The Trump administration has been systematically dismantling the Consumer Financial Protection Bureau, brainchild of Elizabeth Warren and the most solid success of the Dodd-Frank Wall Street reform. It was clear when Trump put then-Office of Management and Budget Director Mick Mulvaney in charge on an “acting” basis that the CFPB’s days of working on behalf of Main Street against Wall Street were over. Now new documents obtained by American Oversight under the Freedom of Information Act and provided to Mother Jones show the deep level of commitment Mulvaney and the team he brought in have to that one goal. Mulvaney went on a political hiring spree as a means of undercutting the career staffers, putting people in place who applied for the jobs on the basis of “their experience working to weaken the bureau’s authority.”
Mulvaney started by undermining the basic structure of the agency, crafted by lawmakers to avoid politicization by limiting the political appointees to just one—the director—and staffing with career civil service employees. Mulvaney created a slew of new positions for political appointees, setting up a parallel structure through which his hand-picked team would be able to control or override the existing staffers. He packed his team with people who touted in their resumes their previous efforts to undermine the agency.
Among his first hires was lawyer Brian Johnson, a longtime aide to Texas Rep. Jeb Hensarling on the House Financial Services Committee, where the Republican had been a powerful foe of the CFPB. Johnson was appointed as a senior director, acting as Mulvaney’s deputy. His resume “noted that he conducted ‘oversight’ and ‘investigations’ of the bureau’s spending and highlighted that he had ‘drafted and assembled several titles of the Financial CHOICE Act, including CFPB reforms.'” He brought in Eric Blankenstein as a senior-level policy director in the bureau’s law enforcement arm. Blankenstein “emphasized his time poking holes in the very same laws while doing legal work for banks under CFPB scrutiny. One line on his CV highlighted working at law firm Williams and Connolly, where one of his clients there was TCF Bank.” TFC Bank had been targeted by the CFPB in January 2017 for bilking customers with bogus overdraft services and fees. Within six months of Blankenstein’s hiring, that case was settled under favorable terms for the bank, with “what people inside the agency have reportedly dubbed ‘the Mulvaney discount’—drastic reductions in fines for corporate offenders.”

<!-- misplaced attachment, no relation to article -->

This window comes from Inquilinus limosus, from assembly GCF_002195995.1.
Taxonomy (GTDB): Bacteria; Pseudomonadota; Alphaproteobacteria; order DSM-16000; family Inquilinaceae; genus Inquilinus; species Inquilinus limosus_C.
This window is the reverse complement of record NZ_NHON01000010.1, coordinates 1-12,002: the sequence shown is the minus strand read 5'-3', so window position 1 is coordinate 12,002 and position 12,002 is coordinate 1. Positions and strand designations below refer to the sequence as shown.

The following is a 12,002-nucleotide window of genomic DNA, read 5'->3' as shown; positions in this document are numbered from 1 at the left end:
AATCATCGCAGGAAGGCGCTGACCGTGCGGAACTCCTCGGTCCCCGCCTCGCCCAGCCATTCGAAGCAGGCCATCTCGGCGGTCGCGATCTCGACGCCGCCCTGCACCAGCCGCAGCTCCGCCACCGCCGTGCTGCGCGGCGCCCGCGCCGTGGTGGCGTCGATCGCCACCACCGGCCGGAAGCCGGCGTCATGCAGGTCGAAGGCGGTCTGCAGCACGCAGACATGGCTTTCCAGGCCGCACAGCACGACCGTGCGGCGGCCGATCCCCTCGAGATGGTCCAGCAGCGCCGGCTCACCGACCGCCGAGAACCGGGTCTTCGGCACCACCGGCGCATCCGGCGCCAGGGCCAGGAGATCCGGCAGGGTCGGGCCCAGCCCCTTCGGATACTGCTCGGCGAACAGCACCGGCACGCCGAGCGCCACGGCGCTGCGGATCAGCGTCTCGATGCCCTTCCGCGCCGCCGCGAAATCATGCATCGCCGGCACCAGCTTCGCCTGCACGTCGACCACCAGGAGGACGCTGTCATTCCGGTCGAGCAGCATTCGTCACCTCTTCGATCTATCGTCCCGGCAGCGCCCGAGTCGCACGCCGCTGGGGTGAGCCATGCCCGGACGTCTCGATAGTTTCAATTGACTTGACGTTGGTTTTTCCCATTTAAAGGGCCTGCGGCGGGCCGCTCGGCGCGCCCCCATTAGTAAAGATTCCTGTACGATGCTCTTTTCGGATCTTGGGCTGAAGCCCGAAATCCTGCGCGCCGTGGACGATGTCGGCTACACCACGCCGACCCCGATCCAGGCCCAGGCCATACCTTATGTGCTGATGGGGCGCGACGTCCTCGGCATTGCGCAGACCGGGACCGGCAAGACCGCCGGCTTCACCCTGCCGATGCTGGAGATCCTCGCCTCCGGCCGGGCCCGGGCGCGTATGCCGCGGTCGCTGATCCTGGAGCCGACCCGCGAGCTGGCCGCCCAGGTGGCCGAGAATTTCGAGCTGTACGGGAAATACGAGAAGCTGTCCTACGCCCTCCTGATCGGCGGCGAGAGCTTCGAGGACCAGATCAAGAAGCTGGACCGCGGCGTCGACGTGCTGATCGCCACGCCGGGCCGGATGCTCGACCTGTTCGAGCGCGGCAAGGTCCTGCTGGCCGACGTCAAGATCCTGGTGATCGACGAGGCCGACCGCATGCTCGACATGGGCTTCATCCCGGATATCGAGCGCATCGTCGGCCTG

Mulvaney also brought in Hallee K. Morgan as an attorney-adviser in the director’s office. Morgan had worked with Johnson for Hensarling, and she got the job by “highlight[ing] her work writing an internal House report rejecting disparate impact theory, which holds that discrimination can happen even if unintended by the lender, and has been the legal underpinning of the vast majority of the CFPB’s lending discrimination cases.” Mulvaney soon after announced that he was “reviewing” the use of disparate impact in fair-lending cases, and Trump signed an executive order invalidating its use in auto-lending investigations.
“If their hiring was based in part on touting a commitment to fight against the work of the Bureau, that raises real ethical questions for me,” Melissa Jacoby, a consumer finance professor at the University of North Carolina at Chapel Hill School of Law, told Mother Jones. “How is that helping the American public?” That’s a rhetorical question, of course. The CFPB under Trump isn’t supposed to be helping the American public. To the extent that it still exists, it’s intended to do nothing, to allow financial service companies and auto dealers and banks and student-loan providers and payday lenders to more effectively bleed us all dry, particularly people of color and poor people. It also invites a return to the practices of Wall Street that resulted in the global economic meltdown last decade.
“If they are successful in trying to weaken this organization, that’s something that will be felt by American families,” says Jacoby. “As people’s memories of the 2008 crisis fade…it may be helping to create more opportunities for systemic risk again. And that’s going to be on them.”